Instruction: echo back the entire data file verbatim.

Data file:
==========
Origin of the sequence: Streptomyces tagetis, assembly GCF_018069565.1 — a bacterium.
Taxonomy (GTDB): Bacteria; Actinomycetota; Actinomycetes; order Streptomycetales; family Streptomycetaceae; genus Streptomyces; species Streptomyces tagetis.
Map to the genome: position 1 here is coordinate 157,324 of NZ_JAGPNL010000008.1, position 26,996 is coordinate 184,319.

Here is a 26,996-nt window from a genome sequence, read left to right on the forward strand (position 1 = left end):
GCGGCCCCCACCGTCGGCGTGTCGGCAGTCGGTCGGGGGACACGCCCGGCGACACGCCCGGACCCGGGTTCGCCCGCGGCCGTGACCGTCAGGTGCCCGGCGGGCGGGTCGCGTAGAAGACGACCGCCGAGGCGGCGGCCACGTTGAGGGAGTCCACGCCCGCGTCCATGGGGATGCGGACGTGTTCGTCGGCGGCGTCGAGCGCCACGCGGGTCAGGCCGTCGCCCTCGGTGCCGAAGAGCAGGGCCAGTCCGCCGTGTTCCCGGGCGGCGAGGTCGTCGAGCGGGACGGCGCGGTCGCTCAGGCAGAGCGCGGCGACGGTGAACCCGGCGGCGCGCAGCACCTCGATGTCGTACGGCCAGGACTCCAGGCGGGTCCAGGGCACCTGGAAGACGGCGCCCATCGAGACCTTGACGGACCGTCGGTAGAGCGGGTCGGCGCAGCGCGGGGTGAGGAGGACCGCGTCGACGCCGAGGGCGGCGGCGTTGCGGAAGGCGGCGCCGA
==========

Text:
Origin of the sequence: Streptomyces tagetis, assembly GCF_018069565.1 — a bacterium.
Taxonomy (GTDB): Bacteria; Actinomycetota; Actinomycetes; order Streptomycetales; family Streptomycetaceae; genus Streptomyces; species Streptomyces tagetis.
Map to the genome: position 1 here is coordinate 157,324 of NZ_JAGPNL010000008.1, position 26,996 is coordinate 184,319.

Here is a 26,996-nt window from a genome sequence, read left to right on the forward strand (position 1 = left end):
GCGGCCCCCACCGTCGGCGTGTCGGCAGTCGGTCGGGGGACACGCCCGGCGACACGCCCGGACCCGGGTTCGCCCGCGGCCGTGACCGTCAGGTGCCCGGCGGGCGGGTCGCGTAGAAGACGACCGCCGAGGCGGCGGCCACGTTGAGGGAGTCCACGCCCGCGTCCATGGGGATGCGGACGTGTTCGTCGGCGGCGTCGAGCGCCACGCGGGTCAGGCCGTCGCCCTCGGTGCCGAAGAGCAGGGCCAGTCCGCCGTGTTCCCGGGCGGCGAGGTCGTCGAGCGGGACGGCGCGGTCGCTCAGGCAGAGCGCGGCGACGGTGAACCCGGCGGCGCGCAGCACCTCGATGTCGTACGGCCAGGACTCCAGGCGGGTCCAGGGCACCTGGAAGACGGCGCCCATCGAGACCTTGACGGACCGTCGGTAGAGCGGGTCGGCGCAGCGCGGGGTGAGGAGGACCGCGTCGACGCCGAGGGCGGCGGCGTTGCGGAAGGCGGCGCCGA